#5. Over-communicate the strategic intent of the company. This includes your company mission (purpose), your vision, and your core values. The goal is to align these critical strategic pieces with those of your superstars. A misalignment usually ends up in a parting of the ways. Your best employees need something to work for, something to work towards, and a set of values to believe in.

Keep in mind that your best employees are volunteers. They can work anywhere they want to and they have chosen your company. Their reasoning for selecting your business lies in those strategic intentions.


#6. Professional growth opportunities. Superstars don’t just wake up one day as high performers. They’ve worked hard to get there. They have taken classes, read books, and participated in peer groups that have challenged them to improve their respective skill-sets. They’re not done. Your best people will want to continue to grow. Encourage their continued growth. The only way your company grows is if your people are growing simultaneously.


#7. Care about them as people. The Gallup survey also identified this factor as critically important in engaging key employees. How much do you know about your best people? Birthdays? Anniversaries? Kids’ names? I suggest you keep a fact sheet on each employee with all of their important personal data. Update it regularly.

One of my members has a monthly one-to-one meeting with each of his direct reports. One rule. No discussion of business. This meeting is all about finding out as much as possible about his employees as people.


#8. Challenge your superstars. The very best employees love to be challenged. It may be a new job responsibility. You may raise the bar on your expectations for their performance. A learning or growth opportunity. What might create a healthy dose of discomfort for this person? Your enemy here is your employee’s relative state of boredom. Find ways to make their work more challenging.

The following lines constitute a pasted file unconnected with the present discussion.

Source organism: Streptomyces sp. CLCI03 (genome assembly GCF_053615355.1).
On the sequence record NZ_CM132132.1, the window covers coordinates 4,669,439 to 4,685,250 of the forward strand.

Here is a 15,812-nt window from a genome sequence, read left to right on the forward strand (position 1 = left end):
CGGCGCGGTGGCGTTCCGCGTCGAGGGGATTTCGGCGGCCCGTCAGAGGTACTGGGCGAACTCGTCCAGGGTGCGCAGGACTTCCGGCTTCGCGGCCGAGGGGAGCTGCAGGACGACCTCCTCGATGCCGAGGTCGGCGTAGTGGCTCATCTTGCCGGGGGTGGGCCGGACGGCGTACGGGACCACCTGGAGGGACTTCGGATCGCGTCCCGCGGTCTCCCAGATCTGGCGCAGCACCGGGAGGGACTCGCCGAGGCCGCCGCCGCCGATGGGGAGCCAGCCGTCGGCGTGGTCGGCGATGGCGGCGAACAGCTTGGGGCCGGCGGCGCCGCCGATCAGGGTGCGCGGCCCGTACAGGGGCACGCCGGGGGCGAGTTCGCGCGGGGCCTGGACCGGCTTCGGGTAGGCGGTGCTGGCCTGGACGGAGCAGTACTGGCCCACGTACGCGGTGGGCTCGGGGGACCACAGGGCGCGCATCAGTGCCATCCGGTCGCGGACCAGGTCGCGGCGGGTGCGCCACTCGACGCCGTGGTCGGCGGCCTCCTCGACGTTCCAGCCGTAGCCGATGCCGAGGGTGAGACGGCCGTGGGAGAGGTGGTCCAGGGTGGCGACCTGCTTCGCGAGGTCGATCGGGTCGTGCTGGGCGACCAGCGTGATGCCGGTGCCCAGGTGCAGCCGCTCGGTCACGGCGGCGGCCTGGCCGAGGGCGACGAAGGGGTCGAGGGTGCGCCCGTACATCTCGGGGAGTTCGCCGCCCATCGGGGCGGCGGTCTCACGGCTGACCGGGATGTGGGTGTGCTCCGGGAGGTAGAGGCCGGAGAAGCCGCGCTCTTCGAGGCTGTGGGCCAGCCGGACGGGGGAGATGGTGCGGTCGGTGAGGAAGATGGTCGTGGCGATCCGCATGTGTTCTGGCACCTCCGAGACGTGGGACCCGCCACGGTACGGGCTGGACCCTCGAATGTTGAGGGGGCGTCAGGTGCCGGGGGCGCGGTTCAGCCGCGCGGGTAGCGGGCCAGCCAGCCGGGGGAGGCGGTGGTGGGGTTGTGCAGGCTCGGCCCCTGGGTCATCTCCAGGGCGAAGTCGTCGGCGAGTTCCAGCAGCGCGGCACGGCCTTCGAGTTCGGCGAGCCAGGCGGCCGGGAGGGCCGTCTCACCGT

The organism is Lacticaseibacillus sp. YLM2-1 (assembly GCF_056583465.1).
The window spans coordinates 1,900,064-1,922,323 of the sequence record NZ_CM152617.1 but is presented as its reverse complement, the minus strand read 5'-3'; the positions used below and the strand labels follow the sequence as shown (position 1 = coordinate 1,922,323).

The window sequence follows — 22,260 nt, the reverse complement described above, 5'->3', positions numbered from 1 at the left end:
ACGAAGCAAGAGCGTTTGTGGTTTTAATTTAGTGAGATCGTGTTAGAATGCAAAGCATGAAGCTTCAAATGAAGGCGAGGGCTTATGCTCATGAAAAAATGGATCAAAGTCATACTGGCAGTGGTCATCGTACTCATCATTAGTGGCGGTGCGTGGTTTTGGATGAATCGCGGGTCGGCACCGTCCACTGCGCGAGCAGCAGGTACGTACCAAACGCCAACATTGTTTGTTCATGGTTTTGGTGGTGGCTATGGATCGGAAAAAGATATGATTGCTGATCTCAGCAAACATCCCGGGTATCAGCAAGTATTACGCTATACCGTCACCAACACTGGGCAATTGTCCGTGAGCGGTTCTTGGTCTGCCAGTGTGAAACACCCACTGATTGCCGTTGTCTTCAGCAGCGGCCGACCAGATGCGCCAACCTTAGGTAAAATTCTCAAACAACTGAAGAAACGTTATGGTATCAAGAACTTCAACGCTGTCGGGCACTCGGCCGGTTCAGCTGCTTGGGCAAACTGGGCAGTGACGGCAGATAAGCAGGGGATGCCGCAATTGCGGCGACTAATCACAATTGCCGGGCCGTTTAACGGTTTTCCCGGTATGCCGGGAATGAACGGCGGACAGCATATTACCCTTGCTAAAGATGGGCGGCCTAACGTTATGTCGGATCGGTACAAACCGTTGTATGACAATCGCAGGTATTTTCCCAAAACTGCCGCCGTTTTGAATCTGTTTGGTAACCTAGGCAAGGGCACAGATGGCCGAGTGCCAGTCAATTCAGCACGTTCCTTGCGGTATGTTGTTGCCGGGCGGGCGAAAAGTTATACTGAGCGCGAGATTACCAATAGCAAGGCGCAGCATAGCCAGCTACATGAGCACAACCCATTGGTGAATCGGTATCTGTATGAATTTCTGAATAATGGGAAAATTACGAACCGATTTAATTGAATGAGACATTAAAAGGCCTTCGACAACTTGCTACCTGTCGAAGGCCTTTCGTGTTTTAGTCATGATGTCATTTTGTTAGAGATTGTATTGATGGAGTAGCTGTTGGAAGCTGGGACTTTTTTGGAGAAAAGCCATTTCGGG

#9. Autonomy. In his bestselling book, Drive, Pink tells us that the three primary drivers of motivation are “autonomy, mastery, and purpose”. Superstars need space. They need room to perform. That might mean physical space, such as a private office or the ability to work from home. It also means non-physical space. No micromanaging. They don’t need it. Set the bar for them and get out of the way.


#10. Fun. Think about when and where you had fun at work. Fun people. Fun work environment. Fun clients. Now consider where and when work was not fun. In fact, it was difficult to go to work. Fridays could not come fast enough and Sunday nights were bad just because they preceeded Monday mornings.

How do you create a fun work environment for your stars? One of my members has a “fun” bulletin board where any employee can post a picture of himself, other employees, and even family members having fun. Another one of my members formed a company soccer team that was great fun for those that played and those who just wanted to watch. How about a monthly luncheon with a guest speaker?

How many of these 10 strategies are you using today?

The choice is yours. You can either take a proactive stance to keep your best employees or react to the bad news of a departing superstar. Which one will you choose?